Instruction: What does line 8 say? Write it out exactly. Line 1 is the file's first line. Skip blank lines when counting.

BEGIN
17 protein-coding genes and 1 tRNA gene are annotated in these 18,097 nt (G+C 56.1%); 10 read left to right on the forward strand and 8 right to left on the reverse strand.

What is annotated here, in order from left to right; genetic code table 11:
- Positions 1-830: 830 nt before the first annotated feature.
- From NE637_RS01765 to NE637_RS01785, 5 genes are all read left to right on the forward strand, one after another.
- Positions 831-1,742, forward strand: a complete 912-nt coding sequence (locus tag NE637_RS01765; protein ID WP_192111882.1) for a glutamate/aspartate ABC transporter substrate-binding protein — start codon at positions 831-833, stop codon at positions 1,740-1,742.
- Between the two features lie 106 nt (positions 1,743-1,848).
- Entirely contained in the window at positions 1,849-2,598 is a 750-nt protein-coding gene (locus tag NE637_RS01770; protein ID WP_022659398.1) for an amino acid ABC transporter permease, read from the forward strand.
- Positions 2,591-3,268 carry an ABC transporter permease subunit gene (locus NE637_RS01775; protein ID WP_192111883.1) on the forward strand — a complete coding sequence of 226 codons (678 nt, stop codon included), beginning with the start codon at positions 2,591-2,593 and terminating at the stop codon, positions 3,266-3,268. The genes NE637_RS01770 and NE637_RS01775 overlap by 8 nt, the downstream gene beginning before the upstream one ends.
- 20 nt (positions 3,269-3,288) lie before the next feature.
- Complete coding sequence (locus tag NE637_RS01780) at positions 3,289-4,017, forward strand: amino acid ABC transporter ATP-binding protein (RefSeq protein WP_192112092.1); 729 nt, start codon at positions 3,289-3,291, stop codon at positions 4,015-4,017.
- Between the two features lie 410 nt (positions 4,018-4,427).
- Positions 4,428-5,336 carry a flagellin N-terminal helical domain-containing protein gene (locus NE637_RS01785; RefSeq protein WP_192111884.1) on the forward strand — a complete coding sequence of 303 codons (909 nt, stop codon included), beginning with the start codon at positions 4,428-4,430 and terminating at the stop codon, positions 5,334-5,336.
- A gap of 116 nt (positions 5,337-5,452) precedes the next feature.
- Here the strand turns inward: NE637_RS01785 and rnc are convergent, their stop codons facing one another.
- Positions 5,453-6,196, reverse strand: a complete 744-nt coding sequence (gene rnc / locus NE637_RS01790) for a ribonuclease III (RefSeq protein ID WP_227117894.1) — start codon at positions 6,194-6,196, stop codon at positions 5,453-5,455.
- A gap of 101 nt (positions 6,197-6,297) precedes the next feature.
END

- Positions 2,591-3,268 carry an ABC transporter permease subunit gene (locus NE637_RS01775; protein ID WP_192111883.1) on the forward strand — a complete coding sequence of 226 codons (678 nt, stop codon included), beginning with the start codon at positions 2,591-2,593 and terminating at the stop codon, positions 3,266-3,268. The genes NE637_RS01770 and NE637_RS01775 overlap by 8 nt, the downstream gene beginning before the upstream one ends.